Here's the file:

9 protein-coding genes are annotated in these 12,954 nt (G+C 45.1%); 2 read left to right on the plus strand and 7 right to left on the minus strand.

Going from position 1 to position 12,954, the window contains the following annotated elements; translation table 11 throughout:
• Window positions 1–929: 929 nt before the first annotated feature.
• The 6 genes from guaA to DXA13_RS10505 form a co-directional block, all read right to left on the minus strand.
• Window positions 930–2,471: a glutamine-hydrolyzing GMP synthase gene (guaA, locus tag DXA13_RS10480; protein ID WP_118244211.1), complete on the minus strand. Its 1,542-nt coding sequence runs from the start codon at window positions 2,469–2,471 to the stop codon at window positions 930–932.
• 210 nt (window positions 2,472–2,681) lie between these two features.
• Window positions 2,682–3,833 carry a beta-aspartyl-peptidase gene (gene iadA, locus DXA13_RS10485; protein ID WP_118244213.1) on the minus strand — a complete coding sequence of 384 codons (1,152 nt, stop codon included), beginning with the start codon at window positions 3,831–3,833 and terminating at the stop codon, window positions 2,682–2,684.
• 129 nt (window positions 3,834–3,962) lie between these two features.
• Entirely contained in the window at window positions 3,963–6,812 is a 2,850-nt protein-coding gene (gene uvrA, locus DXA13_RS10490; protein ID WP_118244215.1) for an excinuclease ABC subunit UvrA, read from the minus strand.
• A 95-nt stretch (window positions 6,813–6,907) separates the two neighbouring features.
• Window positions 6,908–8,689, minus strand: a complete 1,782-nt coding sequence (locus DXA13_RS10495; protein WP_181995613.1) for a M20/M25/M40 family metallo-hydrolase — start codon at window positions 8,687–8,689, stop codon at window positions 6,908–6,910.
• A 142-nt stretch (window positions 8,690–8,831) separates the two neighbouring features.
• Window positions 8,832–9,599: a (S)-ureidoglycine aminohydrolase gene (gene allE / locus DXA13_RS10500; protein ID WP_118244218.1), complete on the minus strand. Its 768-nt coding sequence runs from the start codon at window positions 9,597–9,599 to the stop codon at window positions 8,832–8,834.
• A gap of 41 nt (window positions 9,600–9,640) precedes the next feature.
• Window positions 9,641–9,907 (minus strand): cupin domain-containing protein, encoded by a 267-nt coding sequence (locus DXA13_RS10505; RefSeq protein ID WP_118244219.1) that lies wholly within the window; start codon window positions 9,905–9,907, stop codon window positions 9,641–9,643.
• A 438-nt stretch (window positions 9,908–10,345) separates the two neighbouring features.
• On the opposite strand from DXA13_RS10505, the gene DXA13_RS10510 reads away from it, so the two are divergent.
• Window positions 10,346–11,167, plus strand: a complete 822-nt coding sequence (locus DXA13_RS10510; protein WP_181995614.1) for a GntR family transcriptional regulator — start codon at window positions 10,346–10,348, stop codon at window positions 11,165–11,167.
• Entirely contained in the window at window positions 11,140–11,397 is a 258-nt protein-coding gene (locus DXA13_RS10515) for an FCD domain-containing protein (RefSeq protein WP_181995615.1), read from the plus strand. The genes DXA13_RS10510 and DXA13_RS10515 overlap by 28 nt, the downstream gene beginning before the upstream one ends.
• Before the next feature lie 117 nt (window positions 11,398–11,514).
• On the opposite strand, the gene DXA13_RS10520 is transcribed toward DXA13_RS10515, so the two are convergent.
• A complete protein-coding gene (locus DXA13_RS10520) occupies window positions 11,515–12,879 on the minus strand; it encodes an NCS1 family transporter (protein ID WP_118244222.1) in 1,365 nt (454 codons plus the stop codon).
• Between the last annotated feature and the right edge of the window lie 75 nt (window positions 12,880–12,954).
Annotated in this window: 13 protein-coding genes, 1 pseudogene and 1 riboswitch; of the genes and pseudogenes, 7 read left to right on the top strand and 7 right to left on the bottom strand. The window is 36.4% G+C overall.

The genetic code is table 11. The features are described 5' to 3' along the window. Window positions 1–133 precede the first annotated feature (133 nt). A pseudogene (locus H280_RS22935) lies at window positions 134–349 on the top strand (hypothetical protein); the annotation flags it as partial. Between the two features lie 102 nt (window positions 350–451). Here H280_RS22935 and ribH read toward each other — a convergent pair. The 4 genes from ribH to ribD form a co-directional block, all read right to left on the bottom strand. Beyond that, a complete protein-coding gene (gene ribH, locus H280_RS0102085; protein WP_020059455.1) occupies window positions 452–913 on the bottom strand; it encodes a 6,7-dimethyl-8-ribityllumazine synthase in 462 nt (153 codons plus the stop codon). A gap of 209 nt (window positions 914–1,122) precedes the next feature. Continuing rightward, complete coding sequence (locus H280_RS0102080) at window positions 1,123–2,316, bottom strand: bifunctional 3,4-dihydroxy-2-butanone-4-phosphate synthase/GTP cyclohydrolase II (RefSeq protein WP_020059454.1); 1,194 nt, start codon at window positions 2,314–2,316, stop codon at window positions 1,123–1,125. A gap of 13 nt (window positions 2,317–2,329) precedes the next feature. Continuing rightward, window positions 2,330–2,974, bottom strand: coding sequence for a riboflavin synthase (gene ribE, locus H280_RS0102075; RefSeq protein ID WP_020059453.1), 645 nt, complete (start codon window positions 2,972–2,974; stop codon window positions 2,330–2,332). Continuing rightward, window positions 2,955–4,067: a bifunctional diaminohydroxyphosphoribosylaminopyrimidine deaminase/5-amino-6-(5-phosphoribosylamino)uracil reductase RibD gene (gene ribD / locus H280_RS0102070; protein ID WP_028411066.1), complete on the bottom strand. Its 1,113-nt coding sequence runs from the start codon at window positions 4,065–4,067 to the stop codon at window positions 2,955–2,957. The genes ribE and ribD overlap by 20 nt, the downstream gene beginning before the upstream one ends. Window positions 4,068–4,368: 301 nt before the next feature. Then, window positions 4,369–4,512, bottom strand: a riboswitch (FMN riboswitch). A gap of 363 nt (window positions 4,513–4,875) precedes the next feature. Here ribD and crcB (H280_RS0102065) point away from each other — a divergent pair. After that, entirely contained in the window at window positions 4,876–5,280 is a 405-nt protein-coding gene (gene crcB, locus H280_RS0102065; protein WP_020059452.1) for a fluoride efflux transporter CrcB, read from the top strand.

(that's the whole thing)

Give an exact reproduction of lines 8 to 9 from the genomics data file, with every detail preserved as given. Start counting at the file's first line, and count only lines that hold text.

• 129 nt (window positions 3,834–3,962) lie between these two features.
• Entirely contained in the window at window positions 3,963–6,812 is a 2,850-nt protein-coding gene (gene uvrA, locus DXA13_RS10490; protein ID WP_118244215.1) for an excinuclease ABC subunit UvrA, read from the minus strand.